- What is the connection between prevailing interest rates and a bond's maturity?
- What happens when bond yields for short-term maturities are higher than their long- or intermediate-term counterparts?
- What is the connection between bond prices generally and the health of the economic system in which I may invest?
- What is "laddering"?
- Why do advisers like to use laddering techniques?
- How much money flowed out of U.S.-listed bond mutual funds and bond exchange-traded funds in 2013?
What is the connection between prevailing interest rates and a bond's maturity?
Changes in prevailing interest rates may change a bond's returns, but not in the same way for all bonds. If a bond is relatively long term regarding the date when it matures, its price may be more affected when compared with a bond with a relatively shorter maturity. Generally, bonds of longer duration and maturities will offer yields that help to compensate investors for this extra interest-rate risk.
What happens when bond yields for short-term maturities are higher than their long- or intermediate-term counterparts?
When yields in a yield curve move in the opposite direction than expected, it is likely that investors see a recession looming, and that interest rates may decline in the future.
What is the connection between bond prices generally and the health of the economic system in which I may invest?
It is important to understand that the price of debt or bonds is related to the general economic cycle of an economy, and the perceptions by the market at large of the prevalence of inflation or a period of falling prices (deflation). It is generally thought that in order to fuel an economy, we must make just the right amount of credit available, and price loans and bond instruments at the appropriate level. If we make credit too cheap, or price our money and debt instruments too cheaply, it may exacerbate inflationary tendencies in an economy. Conversely, if we make the price and availability of our credit too expensive, it may also have a deleterious effect, and cause an economy to slow down. So the pricing of our debt and the availability of credit has great bearing on, and influence upon, economies.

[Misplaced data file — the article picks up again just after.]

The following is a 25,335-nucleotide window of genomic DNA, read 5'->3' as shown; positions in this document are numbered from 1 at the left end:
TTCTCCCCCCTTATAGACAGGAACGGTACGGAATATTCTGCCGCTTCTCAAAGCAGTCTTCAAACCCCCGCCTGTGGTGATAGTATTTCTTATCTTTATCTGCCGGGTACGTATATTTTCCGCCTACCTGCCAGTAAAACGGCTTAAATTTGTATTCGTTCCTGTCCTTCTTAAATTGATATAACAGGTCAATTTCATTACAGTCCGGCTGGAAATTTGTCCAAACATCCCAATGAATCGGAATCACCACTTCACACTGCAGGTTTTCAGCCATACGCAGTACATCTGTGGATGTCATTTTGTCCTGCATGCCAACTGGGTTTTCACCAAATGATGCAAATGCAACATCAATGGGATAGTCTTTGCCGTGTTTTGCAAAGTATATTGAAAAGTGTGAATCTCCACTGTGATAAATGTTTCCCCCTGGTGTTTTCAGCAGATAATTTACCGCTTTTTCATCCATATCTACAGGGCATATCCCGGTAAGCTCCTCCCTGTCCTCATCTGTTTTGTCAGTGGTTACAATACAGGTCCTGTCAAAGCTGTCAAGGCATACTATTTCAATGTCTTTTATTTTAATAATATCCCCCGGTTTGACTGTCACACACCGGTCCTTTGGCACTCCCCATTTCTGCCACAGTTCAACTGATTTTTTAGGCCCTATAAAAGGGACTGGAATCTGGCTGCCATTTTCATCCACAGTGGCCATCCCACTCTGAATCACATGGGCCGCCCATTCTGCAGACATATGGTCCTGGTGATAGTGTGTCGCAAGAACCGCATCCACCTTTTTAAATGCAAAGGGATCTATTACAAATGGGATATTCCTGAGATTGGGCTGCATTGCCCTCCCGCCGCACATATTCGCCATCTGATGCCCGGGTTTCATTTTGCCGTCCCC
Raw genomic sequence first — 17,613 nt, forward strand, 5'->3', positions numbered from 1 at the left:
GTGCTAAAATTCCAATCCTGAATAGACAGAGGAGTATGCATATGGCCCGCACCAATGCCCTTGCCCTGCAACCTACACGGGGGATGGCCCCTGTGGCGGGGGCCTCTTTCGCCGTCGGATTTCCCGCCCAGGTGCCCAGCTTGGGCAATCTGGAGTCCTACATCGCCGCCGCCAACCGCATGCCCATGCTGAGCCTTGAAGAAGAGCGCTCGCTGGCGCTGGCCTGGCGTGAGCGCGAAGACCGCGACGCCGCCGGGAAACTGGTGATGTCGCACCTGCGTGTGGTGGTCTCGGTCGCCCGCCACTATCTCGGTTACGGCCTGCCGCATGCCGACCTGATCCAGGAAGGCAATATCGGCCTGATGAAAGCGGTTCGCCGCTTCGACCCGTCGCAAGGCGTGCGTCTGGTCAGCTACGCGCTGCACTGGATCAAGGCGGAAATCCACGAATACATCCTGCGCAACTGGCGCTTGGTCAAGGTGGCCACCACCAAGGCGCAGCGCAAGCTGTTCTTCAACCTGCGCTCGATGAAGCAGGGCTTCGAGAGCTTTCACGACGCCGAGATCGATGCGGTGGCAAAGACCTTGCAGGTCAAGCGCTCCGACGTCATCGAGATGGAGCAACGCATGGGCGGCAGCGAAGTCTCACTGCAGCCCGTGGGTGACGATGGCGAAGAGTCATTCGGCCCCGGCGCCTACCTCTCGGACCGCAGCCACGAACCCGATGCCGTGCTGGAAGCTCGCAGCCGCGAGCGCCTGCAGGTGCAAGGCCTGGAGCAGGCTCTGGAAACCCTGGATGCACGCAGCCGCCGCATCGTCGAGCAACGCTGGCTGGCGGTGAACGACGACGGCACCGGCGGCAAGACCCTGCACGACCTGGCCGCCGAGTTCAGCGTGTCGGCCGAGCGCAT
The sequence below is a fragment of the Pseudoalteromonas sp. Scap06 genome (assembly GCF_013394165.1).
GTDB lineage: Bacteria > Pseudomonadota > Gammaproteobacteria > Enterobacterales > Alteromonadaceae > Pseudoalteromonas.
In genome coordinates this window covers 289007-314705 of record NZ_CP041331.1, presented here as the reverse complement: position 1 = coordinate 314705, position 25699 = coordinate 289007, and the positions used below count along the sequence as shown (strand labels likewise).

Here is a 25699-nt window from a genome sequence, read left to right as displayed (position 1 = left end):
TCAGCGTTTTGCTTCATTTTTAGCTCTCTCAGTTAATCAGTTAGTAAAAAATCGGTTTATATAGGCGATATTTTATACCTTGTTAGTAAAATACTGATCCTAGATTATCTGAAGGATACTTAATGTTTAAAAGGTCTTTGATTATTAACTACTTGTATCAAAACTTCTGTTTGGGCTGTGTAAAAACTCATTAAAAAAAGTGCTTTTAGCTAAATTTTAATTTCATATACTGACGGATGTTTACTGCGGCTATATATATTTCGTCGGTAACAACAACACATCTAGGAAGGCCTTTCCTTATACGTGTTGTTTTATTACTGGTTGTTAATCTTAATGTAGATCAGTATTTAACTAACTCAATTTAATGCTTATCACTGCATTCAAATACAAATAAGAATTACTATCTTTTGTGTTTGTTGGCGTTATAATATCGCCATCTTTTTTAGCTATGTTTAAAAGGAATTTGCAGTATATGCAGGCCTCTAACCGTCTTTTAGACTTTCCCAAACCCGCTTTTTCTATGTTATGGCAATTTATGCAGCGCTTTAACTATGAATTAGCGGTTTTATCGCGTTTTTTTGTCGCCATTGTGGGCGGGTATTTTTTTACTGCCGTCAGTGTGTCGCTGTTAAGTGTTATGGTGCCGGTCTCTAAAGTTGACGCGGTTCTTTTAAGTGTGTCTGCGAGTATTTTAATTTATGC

What is "laddering"?
Laddering is a strategy of staging the maturity dates of bonds in order to maintain your portfolio's fluidity, so that you may not have to purchase many bonds when interest rates are low and favorable. As each bond reaches maturity, you can reinvest the principal into a new bond, with a new maturity date. Many people use laddered investments as sources of income, as each bond may generate income to the investor at different times. When the bond comes due, many investors move the money into more liquid, easily accessible investments.
Why do advisers like to use laddering techniques?
Investment advisers like to employ laddering techniques because they allow clients to preserve their portfolios without having to liquidate positions in other investments, such as equities or other longer-term investments such as mutual funds, since they may still produce income.
How much money flowed out of U.S.-listed bond mutual funds and bond exchange-traded funds in 2013?
According to experts at TrimTabs Investment Research, as reported in Bloomberg, investors in U.S.-listed bond mutual funds and exchange-traded funds (ETFs) withdrew a record $86 billion in 2013, topping the previous record outflow of $62 billion set in 1994.